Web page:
Rosie was an icon of WWII, the embodiment of America’s unity during wartime. These women were asked to help out across the nation while the men were away. They were from all walks of life: mothers, students, and teenagers; women who never questioned, just pitched in and did what was asked of them. They took on jobs building airplanes, making submarine nets, expediting, working in labs and repairing army vehicles. Most had no experience in trades work!
So what happened to them after the war ended? Some stayed in the trades, others raised families; others went back to their careers as teachers, waitresses and office workers.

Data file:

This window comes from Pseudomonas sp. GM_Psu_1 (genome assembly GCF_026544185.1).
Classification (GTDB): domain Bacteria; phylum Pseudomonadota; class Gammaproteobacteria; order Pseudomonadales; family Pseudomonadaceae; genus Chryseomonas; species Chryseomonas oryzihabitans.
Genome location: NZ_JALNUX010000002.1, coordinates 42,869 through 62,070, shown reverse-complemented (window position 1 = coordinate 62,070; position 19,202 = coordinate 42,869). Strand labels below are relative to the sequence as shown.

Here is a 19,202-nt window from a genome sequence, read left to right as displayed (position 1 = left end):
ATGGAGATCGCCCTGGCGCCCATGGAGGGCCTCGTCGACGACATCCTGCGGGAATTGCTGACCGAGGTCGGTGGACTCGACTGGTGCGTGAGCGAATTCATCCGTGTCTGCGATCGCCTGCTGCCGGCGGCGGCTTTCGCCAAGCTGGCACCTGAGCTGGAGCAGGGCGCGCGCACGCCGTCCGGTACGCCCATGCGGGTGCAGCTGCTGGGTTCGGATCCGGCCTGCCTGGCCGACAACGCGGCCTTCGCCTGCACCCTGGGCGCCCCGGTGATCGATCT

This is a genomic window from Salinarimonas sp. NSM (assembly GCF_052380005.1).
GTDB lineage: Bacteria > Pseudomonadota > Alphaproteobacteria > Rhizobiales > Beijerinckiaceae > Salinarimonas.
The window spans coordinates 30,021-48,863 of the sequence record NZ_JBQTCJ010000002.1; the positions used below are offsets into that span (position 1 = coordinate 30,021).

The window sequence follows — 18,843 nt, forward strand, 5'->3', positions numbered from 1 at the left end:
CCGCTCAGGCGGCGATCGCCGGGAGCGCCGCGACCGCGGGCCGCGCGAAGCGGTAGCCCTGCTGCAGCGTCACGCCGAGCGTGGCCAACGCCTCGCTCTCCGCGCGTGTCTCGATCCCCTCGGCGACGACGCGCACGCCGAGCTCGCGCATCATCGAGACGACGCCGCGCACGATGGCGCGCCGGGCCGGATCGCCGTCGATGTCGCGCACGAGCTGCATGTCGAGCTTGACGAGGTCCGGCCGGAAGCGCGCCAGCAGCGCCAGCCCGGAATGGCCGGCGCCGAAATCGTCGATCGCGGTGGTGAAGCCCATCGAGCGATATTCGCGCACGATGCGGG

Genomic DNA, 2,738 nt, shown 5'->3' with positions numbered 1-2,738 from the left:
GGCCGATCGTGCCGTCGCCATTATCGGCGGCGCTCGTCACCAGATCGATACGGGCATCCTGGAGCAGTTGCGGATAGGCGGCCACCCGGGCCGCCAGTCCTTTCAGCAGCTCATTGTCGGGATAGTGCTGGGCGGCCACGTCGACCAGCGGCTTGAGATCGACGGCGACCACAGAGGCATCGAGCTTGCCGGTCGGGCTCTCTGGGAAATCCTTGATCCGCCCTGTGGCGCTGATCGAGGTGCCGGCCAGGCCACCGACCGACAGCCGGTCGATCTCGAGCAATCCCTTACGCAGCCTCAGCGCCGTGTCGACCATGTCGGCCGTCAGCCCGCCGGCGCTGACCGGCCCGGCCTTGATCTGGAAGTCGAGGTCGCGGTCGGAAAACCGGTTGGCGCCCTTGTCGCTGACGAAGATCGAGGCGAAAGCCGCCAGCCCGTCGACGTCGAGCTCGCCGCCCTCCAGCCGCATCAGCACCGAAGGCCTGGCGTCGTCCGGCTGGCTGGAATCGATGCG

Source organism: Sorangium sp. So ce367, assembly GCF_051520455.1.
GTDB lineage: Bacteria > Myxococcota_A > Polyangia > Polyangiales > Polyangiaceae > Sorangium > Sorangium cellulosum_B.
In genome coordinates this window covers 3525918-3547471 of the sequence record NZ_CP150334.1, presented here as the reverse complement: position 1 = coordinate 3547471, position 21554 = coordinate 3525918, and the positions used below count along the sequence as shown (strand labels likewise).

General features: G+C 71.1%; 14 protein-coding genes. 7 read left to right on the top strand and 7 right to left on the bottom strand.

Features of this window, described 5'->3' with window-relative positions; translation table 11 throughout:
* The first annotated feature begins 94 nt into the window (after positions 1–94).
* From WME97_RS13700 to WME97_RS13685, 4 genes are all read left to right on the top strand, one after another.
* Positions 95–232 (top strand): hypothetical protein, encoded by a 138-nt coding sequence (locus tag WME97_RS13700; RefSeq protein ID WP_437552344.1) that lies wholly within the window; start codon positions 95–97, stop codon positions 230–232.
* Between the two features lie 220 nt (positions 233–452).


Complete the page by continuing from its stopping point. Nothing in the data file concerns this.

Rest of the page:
Now in 2007, the Rosies are in their 80s and 90s and very young at heart. Most of them live independently and have a zest for life seldom seen even in 20-somethings. Some are writing memoirs, poetry, or books on senior sex. Others are restoring vintage planes, some are very active in politics, some are traveling and dancing. Most are grandmothers and great-grandmothers.
The Rosies think nothing of their achievements. Today’s tradeswomen see them as their founding mothers, women who paved the way for them to work and be accepted in the trades. Young girls see the Rosies as rock stars, famous for what they did. All should see them for what they are: very extraordinary women, true heroines, women who will continue to inspire us for a lifetime.
This project is dedicated to them all.
This calendar is out of print